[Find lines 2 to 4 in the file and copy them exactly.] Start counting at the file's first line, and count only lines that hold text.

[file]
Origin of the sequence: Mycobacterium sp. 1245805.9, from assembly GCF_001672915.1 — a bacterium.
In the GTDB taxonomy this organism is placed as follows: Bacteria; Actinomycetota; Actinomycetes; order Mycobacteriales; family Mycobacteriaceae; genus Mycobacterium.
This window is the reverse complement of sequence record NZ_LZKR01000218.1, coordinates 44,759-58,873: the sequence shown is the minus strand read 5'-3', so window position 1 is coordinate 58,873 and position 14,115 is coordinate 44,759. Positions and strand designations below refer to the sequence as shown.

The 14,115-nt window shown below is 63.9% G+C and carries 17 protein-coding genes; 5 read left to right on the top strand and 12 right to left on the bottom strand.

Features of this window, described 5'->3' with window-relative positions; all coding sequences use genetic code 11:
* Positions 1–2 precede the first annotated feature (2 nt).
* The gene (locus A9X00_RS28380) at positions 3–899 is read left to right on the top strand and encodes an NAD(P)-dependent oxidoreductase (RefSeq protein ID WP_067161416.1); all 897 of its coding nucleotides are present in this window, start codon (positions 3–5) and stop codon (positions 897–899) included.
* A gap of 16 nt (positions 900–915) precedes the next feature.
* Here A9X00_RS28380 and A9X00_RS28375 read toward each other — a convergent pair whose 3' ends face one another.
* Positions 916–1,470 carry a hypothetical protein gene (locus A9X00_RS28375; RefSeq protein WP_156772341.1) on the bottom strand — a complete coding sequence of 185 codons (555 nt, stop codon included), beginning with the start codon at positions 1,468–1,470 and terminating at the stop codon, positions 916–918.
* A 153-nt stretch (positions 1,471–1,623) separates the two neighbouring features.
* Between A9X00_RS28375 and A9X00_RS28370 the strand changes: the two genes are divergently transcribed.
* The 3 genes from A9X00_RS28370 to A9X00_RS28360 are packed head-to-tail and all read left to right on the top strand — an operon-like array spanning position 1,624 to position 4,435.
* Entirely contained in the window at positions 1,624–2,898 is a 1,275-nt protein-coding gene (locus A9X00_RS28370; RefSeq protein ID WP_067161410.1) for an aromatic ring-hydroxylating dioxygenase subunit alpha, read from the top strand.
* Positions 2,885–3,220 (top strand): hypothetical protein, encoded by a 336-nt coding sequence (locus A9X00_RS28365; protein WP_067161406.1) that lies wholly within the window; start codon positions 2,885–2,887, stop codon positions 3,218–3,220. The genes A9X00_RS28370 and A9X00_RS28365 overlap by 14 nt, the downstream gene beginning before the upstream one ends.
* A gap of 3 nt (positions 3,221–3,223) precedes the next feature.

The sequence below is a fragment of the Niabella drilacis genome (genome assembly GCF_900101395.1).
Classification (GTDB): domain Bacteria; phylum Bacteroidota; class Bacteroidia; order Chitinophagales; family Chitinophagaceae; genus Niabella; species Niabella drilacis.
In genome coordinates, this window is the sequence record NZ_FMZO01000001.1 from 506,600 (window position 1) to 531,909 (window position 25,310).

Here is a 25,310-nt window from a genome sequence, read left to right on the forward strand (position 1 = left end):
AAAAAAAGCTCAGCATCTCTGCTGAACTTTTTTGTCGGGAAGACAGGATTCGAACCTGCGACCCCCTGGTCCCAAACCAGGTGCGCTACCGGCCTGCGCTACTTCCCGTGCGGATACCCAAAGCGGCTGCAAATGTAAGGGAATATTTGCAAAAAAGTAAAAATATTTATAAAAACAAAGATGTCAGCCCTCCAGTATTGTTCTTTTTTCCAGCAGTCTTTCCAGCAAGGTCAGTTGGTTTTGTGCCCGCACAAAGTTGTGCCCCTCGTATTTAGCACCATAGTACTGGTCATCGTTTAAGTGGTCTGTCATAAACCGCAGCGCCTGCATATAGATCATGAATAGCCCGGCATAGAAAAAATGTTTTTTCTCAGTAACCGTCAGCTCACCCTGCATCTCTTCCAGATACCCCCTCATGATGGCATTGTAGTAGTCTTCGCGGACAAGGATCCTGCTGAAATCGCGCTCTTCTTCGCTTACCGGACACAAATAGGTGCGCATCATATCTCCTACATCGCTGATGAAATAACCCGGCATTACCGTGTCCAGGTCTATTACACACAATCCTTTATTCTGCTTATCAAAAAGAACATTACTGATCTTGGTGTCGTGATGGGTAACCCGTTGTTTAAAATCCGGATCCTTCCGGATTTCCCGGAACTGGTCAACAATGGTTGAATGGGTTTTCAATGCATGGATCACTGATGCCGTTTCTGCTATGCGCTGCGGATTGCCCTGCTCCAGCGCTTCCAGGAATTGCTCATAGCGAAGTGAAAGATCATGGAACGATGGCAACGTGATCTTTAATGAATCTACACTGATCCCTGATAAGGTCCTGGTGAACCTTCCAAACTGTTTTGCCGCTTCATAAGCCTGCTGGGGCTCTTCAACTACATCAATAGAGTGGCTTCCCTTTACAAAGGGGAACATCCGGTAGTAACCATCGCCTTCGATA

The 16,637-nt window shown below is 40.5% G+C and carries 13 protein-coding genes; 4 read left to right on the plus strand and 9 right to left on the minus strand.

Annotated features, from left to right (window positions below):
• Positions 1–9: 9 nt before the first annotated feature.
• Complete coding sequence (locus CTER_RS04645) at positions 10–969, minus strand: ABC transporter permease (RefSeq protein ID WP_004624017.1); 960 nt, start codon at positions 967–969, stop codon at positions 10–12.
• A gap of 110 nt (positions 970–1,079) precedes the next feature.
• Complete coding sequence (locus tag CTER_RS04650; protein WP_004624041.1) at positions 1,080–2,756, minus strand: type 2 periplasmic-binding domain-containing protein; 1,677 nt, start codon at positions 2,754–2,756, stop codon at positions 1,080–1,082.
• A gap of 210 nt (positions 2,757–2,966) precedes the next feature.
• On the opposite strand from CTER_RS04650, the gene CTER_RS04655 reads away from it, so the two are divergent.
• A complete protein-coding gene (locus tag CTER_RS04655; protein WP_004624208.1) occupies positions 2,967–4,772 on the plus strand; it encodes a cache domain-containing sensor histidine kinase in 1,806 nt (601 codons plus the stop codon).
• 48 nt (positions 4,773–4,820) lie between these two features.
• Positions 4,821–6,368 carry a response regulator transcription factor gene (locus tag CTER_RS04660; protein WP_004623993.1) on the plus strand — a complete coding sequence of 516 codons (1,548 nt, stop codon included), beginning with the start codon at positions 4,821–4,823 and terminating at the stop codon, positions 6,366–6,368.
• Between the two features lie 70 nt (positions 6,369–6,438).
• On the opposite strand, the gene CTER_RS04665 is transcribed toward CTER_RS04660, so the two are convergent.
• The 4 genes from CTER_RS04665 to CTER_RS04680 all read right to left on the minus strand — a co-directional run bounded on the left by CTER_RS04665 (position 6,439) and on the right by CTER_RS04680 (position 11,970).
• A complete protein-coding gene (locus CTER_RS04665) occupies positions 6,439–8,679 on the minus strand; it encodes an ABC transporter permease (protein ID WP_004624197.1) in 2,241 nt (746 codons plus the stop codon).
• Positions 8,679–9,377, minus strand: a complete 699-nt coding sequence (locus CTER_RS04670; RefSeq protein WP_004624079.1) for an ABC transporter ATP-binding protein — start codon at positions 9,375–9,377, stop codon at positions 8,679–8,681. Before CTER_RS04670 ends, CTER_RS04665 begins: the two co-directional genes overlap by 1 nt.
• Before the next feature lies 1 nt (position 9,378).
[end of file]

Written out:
In the GTDB taxonomy this organism is placed as follows: Bacteria; Actinomycetota; Actinomycetes; order Mycobacteriales; family Mycobacteriaceae; genus Mycobacterium.
This window is the reverse complement of sequence record NZ_LZKR01000218.1, coordinates 44,759-58,873: the sequence shown is the minus strand read 5'-3', so window position 1 is coordinate 58,873 and position 14,115 is coordinate 44,759. Positions and strand designations below refer to the sequence as shown.

The 14,115-nt window shown below is 63.9% G+C and carries 17 protein-coding genes; 5 read left to right on the top strand and 12 right to left on the bottom strand.